In a nutshell
This study compared the outcome of patients with colorectal or appendix cancer that had spread to the peritoneum (the lining of the abdominal cavity).
Peritoneal metastasis indicates that the initial cancer has spread to the peritoneum. Cytoreductive surgery and hyperthermic intraperitoneal chemotherapy (CS/HIPEC) is a treatment option for peritoneal metastasis. CS/HIPEC involves surgically removing the parts of the peritoneum affected by cancer and then bathing the abdominal cavity in heated chemotherapy.
Different chemotherapy drugs can be used to bathe the abdominal cavity, including oxaliplatin (Eloxatin) or irinotecan (Camptosar). It is not yet known whether treatment with oxaliplatin or irinotecan is more effective for patients with peritoneal metastasis.
Methods & findings
This study included 32 patients with colorectal or appendix cancer treated for peritoneal metastasis. Treatment involved removing parts of the peritoneum that were visibly affected by cancer and then bathing the abdomen in heated chemotherapy. 20 patients received oxaliplatin-based and 12 patients received irinotecan-based chemotherapy. The rate of complications and patient survival rates were assessed over 3 years.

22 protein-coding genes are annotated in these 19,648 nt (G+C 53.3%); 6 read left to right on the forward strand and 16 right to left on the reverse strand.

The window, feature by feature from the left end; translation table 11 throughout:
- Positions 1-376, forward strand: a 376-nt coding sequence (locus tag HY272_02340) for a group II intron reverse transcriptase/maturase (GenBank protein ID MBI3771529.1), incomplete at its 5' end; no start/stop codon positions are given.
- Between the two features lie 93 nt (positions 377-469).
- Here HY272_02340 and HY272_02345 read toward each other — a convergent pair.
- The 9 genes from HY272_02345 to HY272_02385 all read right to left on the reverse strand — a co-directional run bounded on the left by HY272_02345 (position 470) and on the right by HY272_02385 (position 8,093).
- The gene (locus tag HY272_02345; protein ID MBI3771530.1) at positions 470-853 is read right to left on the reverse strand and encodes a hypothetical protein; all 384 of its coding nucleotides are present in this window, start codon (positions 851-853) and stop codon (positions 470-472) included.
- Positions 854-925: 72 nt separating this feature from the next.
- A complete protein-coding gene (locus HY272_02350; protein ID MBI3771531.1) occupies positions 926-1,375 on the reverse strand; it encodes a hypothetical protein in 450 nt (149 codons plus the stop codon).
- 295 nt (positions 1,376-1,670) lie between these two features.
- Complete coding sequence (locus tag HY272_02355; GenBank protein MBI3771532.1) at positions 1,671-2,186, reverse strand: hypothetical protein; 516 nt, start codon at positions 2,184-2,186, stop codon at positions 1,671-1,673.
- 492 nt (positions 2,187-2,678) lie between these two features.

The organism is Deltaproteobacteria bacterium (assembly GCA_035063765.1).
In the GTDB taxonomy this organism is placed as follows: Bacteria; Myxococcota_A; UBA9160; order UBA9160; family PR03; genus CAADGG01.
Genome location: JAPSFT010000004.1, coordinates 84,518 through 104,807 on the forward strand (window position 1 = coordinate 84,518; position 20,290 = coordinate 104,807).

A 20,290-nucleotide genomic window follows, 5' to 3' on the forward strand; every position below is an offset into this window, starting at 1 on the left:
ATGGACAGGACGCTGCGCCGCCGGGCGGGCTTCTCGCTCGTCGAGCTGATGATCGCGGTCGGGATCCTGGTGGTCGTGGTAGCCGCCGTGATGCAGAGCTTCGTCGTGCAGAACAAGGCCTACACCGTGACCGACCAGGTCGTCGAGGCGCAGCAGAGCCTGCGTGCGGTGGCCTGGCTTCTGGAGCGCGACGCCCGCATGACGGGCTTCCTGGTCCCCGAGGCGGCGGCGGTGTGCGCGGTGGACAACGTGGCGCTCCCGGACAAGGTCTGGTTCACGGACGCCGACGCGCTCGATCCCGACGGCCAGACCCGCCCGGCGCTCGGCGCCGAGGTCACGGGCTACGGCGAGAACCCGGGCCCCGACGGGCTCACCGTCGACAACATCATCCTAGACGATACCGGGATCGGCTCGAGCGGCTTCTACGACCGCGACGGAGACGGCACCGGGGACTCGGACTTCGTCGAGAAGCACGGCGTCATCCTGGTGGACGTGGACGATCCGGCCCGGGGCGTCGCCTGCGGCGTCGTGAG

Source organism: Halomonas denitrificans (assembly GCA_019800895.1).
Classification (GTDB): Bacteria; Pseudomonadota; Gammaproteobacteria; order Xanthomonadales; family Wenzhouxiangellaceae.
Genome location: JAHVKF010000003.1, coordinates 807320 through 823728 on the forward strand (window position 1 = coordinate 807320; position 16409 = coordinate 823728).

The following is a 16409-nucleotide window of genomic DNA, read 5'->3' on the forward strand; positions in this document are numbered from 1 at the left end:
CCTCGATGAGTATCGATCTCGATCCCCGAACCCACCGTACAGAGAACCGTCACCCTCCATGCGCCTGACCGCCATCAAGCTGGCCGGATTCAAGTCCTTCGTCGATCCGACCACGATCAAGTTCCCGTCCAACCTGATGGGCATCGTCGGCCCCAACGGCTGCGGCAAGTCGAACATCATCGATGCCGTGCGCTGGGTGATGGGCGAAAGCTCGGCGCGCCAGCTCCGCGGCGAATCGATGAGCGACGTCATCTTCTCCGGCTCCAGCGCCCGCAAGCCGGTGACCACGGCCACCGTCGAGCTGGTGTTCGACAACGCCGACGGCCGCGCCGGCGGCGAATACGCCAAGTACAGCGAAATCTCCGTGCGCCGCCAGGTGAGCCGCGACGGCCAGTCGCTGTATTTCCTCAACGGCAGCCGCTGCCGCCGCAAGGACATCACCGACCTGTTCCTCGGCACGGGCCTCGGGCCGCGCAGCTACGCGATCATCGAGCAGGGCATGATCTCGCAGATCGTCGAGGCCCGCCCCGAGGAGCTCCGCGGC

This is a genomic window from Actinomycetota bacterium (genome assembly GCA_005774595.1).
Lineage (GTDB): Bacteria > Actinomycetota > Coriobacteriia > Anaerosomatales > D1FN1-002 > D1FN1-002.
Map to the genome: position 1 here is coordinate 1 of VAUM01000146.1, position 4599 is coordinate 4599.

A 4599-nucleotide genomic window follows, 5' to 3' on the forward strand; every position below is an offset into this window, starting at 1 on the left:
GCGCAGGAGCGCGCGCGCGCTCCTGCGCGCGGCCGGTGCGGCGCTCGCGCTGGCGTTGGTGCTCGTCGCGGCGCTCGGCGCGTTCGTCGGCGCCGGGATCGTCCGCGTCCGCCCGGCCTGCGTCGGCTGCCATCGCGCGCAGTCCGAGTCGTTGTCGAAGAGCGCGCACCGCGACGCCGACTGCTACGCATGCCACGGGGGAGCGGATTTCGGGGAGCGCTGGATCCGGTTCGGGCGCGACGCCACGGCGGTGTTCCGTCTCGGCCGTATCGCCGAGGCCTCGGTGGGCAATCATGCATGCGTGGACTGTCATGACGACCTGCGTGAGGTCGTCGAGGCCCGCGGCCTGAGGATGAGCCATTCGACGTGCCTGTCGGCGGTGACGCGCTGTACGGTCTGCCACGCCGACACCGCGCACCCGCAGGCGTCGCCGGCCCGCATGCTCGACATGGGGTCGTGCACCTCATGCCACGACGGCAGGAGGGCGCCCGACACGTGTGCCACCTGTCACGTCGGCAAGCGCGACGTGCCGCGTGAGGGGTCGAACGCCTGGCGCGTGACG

The rate of survival after 2 years was 70% of patients who received oxaliplatin and 66.7% of patients who received irinotecan. After 3 years the rate of survival was 65% for patients who received oxaliplatin and 41.7% for patients who received irinotecan. There was also a trend towards better survival in the 11 patients with appendix cancer (72.7% survival after 3 years) compared to the 21 patients with colorectal cancer (47.6% survival after 3 years).
No patients died as a result of the surgery and there was no difference in the rate of complications after either treatment. 35% of patients who received oxaliplatin-based treatment suffered a severe complication compared to 33.3% of patients who received irinotecan-based treatment. The most common complications included fluid accumulation around the lungs (6.3%), intestinal blockage (6.3%), wound infection (3.1%), bleeding after the surgery (3.1%) and lung infection (pneumonia; 3.1%).
The bottom line
The authors concluded that there was trend towards improved survival after oxaliplatin-based chemotherapy.
The fine print
This study only included a small number of patients and it was based on patient records. More research is needed to ensure that these results are widely generalizable.
Published By :
Nov 05, 2014
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